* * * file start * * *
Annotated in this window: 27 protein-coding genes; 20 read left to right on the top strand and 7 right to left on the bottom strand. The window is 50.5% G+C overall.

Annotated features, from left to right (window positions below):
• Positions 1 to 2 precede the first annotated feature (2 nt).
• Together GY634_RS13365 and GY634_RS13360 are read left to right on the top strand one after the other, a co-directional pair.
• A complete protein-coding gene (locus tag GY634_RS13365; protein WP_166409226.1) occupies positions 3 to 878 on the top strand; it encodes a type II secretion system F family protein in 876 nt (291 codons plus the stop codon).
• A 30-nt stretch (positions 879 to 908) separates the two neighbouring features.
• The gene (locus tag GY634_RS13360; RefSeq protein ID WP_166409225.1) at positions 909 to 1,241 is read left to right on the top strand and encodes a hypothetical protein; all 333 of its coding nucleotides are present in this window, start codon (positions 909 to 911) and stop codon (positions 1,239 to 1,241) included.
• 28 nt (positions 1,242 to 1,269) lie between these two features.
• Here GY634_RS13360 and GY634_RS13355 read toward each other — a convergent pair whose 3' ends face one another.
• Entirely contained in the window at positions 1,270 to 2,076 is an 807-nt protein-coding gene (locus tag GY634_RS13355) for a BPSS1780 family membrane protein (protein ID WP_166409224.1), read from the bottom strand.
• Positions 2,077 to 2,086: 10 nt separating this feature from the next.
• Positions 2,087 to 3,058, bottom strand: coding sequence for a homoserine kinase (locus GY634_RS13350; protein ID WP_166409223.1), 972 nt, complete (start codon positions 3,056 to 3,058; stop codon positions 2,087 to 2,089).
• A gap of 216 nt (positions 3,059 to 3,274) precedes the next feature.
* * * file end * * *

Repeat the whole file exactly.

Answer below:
Annotated in this window: 27 protein-coding genes; 20 read left to right on the top strand and 7 right to left on the bottom strand. The window is 50.5% G+C overall.

Annotated features, from left to right (window positions below):
• Positions 1 to 2 precede the first annotated feature (2 nt).
• Together GY634_RS13365 and GY634_RS13360 are read left to right on the top strand one after the other, a co-directional pair.
• A complete protein-coding gene (locus tag GY634_RS13365; protein WP_166409226.1) occupies positions 3 to 878 on the top strand; it encodes a type II secretion system F family protein in 876 nt (291 codons plus the stop codon).
• A 30-nt stretch (positions 879 to 908) separates the two neighbouring features.
• The gene (locus tag GY634_RS13360; RefSeq protein ID WP_166409225.1) at positions 909 to 1,241 is read left to right on the top strand and encodes a hypothetical protein; all 333 of its coding nucleotides are present in this window, start codon (positions 909 to 911) and stop codon (positions 1,239 to 1,241) included.
• 28 nt (positions 1,242 to 1,269) lie between these two features.
• Here GY634_RS13360 and GY634_RS13355 read toward each other — a convergent pair whose 3' ends face one another.
• Entirely contained in the window at positions 1,270 to 2,076 is an 807-nt protein-coding gene (locus tag GY634_RS13355) for a BPSS1780 family membrane protein (protein ID WP_166409224.1), read from the bottom strand.
• Positions 2,077 to 2,086: 10 nt separating this feature from the next.
• Positions 2,087 to 3,058, bottom strand: coding sequence for a homoserine kinase (locus GY634_RS13350; protein ID WP_166409223.1), 972 nt, complete (start codon positions 3,056 to 3,058; stop codon positions 2,087 to 2,089).
• A gap of 216 nt (positions 3,059 to 3,274) precedes the next feature.